2008 Congressional Pig Book Archives
2008 Congressional Pig Book
The Congressional Pig Book is CAGW's annual compilation of the pork-barrel projects in the federal budget. The 2008 Pig Book identified 11,610 projects at a cost of $17.2 billion in the 12 Appropriations Acts for fiscal 2008. A "pork" project is a line-item in an appropriations bill that designates tax dollars for a specific purpose in circumvention of established budgetary procedures. To qualify as pork, a project must meet one of seven criteria that were developed in 1991 by CAGW and the Congressional Porkbusters Coalition.
A pork-barrel project is a line-item in an appropriations or authorization bill that designates funds for a specific purpose in circumvention of the normal procedures for budget review. To qualify as pork, a project must meet one of seven criteria that were developed in 1991 by Citizens Against Government Waste (CAGW) and the Congressional Porkbusters Coalition:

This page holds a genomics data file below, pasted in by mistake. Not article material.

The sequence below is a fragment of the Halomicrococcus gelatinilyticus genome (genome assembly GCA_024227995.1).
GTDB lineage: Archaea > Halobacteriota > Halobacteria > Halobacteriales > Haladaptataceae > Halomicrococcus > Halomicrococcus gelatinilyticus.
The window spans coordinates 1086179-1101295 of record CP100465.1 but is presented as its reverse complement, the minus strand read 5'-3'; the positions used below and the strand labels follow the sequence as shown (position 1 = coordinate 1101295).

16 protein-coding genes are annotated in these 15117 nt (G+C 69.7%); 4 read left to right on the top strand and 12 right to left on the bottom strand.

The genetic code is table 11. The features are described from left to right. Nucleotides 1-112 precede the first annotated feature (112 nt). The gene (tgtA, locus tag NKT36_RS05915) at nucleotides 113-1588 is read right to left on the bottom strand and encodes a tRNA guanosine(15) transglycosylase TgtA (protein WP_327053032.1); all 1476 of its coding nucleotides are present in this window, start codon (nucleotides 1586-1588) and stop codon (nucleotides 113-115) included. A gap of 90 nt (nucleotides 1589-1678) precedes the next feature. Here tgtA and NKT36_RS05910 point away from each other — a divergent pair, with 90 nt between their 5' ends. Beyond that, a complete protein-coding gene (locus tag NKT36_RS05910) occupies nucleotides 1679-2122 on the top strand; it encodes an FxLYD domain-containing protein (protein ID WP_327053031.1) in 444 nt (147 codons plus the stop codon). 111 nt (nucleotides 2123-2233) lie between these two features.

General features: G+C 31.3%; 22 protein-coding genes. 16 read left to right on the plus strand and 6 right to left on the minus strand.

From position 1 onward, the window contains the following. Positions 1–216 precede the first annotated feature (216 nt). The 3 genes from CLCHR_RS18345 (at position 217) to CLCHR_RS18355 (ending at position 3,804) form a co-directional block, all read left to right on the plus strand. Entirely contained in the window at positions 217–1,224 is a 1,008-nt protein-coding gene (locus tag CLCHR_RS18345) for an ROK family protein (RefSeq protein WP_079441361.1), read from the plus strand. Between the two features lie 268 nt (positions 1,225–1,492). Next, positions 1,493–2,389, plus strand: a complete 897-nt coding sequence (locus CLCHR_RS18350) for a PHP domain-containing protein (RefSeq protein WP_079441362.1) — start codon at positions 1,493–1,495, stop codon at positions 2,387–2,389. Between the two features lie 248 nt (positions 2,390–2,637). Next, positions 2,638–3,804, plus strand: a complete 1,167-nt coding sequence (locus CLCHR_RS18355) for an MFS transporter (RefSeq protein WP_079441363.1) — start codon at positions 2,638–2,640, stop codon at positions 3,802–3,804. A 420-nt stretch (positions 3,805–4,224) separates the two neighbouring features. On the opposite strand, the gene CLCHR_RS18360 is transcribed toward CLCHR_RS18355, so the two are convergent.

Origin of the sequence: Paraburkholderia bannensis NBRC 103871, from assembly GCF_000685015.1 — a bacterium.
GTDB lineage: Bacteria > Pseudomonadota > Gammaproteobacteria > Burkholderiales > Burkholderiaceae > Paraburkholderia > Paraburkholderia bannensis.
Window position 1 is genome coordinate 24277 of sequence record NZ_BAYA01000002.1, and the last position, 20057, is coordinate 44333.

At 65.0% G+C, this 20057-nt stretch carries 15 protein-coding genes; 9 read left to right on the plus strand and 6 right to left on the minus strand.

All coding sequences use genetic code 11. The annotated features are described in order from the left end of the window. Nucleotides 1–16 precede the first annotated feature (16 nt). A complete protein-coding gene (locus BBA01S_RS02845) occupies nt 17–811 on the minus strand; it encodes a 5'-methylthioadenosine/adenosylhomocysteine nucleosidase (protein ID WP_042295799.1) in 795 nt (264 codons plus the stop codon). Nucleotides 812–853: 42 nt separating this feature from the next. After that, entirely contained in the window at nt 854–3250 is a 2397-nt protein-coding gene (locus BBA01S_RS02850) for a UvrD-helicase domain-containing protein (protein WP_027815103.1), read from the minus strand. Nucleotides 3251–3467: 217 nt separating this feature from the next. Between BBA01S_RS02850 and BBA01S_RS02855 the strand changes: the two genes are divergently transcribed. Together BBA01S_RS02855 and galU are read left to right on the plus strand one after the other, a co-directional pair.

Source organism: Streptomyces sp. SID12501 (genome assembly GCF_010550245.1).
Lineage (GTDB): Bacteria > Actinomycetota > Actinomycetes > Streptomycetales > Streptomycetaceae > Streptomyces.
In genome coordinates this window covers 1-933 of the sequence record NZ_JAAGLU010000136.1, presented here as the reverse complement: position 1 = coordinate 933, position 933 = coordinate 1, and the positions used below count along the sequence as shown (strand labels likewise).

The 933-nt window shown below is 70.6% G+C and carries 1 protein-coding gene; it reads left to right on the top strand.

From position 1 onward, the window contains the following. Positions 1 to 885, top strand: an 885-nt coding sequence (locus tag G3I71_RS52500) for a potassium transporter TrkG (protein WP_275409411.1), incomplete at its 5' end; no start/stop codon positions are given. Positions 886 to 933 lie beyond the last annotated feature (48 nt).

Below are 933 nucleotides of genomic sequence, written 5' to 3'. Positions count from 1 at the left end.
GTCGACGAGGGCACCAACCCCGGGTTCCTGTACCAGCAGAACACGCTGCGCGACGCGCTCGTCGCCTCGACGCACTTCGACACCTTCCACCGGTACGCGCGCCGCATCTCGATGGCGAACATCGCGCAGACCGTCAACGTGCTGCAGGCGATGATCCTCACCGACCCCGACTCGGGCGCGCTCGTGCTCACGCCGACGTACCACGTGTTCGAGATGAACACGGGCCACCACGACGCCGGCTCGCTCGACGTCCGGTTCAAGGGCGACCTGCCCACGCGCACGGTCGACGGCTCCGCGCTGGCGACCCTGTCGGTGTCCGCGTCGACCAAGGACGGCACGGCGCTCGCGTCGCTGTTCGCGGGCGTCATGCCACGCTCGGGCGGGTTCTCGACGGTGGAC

- Requested by only one chamber of Congress;
- Not specifically authorized;
- Not competitively awarded;
- Not requested by the President;
- Greatly exceeds the President’s budget request or the previous year’s funding;
- Not the subject of congressional hearings; or
- Serves only a local or special interest.
The pork label is not a subjective judgment of a project’s merit. Rather, it refers to lapses in the procedures erected by Congress to review and consider the wise expenditure of taxpayer dollars.
"All About Pork: The Abuse of Earmarks and the Needed Reforms," by Tom Finnigan, Citizens Against Government Waste, March 7, 2007
Also see CAGW's blog, The Swine Line.
Earmarks: Results-Oriented Strategies and Tactics in Light of Statutory
and Internal Congressional Rule Changes
Capitol Learning Audio Course